A Q&A With Digital Media Investors Part II: Advice for Digital Media Companies

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As noted in Part I: Digital Media Funding Trends, Foley Partner Beth Felder gathered a group of digital media investor experts – Don Dodge, Developer Advocate for Google, James Geshwiler, Managing Director of CommonAngels and Eric Hjerpe, Partner at Kepha Partners – at our 2014 FOLEYTech Summit for a discussion on digital media investing. We’ve compiled their top insights below.

Since the paid subscription model is substantially dead, what is a successful revenue model for a digital media company?

Almost all digital media companies use a channel strategy for acquiring customers. The most successful find a channel partner willing to pay the digital media company to provide services to customers that the channel partner has already established and delivers. In the early stages sometimes digital media companies just have to find ways to drive revenue, even if they aren’t pursuing directly their long-term strategy. Investors want to find companies that have a plan for revenue that offset investment dollars such that the company can self-sustain operating expenses and focus investment on expansion and growth.

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A Q&A With Digital Media Investors Part I: Digital Media Funding Trends

Financing-Issues-Icon_dark

Foley Partner Beth Felder gathered a group of digital media investor experts – Don Dodge, Developer Advocate for Google, James Geshwiler, Managing Director of CommonAngels and Eric Hjerpe, Partner at Kepha Partners – at our 2014 FOLEYTech Summit for a discussion on digital media investing. We’ve compiled their top insights below.

What do we mean by digital media?

Digital media has a broad definition; one way to think about digital media is to compare it with software. A party pays for an end product in software, whereas in digital media a user pays for access to the platform. However it is not uncommon in the industry for a company to pivot from being software-based to digital media-based. It is important to note that digital media also frequently includes business-to-business (B2B) solutions.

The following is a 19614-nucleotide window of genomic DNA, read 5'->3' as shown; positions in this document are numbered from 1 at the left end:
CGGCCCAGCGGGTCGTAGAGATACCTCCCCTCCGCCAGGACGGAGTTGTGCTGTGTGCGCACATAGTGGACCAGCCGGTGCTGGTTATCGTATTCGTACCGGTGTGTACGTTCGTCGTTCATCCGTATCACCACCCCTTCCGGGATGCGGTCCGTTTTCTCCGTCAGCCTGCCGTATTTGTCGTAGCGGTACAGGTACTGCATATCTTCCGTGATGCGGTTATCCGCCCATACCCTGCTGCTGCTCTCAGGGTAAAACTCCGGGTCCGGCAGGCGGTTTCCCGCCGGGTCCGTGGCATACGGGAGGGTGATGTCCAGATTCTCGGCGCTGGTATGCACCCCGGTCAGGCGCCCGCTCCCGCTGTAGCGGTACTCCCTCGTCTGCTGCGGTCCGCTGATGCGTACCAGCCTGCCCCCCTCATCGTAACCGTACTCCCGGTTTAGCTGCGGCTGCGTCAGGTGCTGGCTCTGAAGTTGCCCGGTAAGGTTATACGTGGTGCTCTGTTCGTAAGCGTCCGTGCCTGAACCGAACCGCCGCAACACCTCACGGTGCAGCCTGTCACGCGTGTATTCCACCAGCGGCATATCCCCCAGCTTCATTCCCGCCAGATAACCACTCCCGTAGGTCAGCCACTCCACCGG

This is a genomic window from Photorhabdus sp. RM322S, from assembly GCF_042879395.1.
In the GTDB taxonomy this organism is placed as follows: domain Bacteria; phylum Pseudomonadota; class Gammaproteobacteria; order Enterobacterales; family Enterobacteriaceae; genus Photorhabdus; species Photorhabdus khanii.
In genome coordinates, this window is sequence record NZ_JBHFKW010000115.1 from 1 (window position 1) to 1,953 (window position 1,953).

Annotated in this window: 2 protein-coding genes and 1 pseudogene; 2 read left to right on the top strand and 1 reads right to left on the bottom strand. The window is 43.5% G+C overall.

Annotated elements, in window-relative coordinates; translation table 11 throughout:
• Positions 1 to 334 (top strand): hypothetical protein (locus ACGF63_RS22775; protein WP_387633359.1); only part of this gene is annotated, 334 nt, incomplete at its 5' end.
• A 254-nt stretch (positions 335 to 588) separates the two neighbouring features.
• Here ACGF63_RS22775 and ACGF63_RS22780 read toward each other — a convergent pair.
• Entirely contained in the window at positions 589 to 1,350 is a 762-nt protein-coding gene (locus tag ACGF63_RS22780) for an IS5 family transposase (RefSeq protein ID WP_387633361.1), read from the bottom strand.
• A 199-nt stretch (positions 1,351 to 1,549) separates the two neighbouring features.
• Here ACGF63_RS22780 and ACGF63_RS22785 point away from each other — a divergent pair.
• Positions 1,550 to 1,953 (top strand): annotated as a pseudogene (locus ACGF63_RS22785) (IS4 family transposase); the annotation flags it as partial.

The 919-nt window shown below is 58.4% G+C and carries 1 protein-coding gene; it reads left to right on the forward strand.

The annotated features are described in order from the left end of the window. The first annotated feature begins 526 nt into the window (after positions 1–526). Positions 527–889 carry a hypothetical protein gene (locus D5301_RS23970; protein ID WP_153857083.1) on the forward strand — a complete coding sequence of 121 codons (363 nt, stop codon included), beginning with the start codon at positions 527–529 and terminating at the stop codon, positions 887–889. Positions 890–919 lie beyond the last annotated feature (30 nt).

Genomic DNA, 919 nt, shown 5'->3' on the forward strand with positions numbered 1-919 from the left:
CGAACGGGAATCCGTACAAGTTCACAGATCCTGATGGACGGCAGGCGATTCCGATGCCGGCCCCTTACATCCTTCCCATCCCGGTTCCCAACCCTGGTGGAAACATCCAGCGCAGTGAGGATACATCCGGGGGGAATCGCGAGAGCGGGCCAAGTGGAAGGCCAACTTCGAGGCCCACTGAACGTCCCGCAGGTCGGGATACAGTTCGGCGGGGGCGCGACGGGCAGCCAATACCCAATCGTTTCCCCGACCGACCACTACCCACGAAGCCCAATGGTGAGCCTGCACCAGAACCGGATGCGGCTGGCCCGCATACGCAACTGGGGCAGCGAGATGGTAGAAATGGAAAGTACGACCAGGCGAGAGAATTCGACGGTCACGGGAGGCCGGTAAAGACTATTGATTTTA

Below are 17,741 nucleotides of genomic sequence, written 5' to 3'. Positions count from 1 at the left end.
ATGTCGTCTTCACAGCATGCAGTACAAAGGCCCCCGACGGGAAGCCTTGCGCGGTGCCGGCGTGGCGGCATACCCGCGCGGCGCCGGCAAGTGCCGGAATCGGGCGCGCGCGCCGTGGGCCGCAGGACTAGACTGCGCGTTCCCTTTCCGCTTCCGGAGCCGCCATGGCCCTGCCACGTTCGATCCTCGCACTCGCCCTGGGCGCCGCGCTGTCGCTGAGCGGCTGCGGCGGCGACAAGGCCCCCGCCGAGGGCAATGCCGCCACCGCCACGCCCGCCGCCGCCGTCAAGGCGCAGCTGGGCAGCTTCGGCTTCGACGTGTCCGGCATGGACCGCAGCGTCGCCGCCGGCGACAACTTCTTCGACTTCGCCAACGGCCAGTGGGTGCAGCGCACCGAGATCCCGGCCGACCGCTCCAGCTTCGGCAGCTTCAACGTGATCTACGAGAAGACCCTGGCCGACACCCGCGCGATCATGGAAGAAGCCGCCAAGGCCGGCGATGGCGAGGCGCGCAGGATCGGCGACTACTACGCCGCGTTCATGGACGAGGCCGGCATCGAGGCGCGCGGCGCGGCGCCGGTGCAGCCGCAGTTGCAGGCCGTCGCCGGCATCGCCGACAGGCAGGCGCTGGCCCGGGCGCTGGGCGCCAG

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Big Companies Should Think and Act Like Startups to Keep Data Safe

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With data security breaches now a shockingly common part of modern life, businesses of all sizes are scrambling to bolster their defenses.

In this guest commentary in the Boston Business Journal, we explain how businesses can fight against data breaches by taking tips from startups, and even the hackers themselves. Here’s how:

  • Think opportunity, not crisis. Intrepid entrepreneurs view data security gaps as an opportunity to innovate. Data breaches present an opportunity to find new ways to use technology freely without exposing personal or corporate data. Continue reading this entry

Entrepreneurs: The New Wave of Immigrants

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In the last ten years, the number of US companies started by foreign-born entrepreneurs has skyrocketed. From Google, Facebook, LinkedIn, Zip Car and Tesla, foreign-born founders created some of the most successful US companies. Indeed, whereas before 2006 approximately 20% of venture-backed public companies were founded by immigrants, from 2006 to 2012, this percentage grew to 33%. Continue reading this entry

Navigating Employment-Based Visas for Startups

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Startups often seek to hire highly educated employees with degrees in STEM (science, technology, engineering and science) fields in order to compete with their established competitors. Post-graduate international students have emerged as the leading source of talent for startups as nearly 1/3 of all international students (or over 330,000 such students) are enrolled in STEM degree programs at U.S. Universities. However, the lack of a true “startup visa” makes hiring post-graduate international students and other foreign nationals alike difficult. Generally speaking, the three most common employment-based visas used to staff emerging companies are the H-1B, E-2, L-1 visa categories. This article briefly describes the three most common pitfalls related to the above-mentioned employment-based visa categories as they relate to startups. Continue reading this entry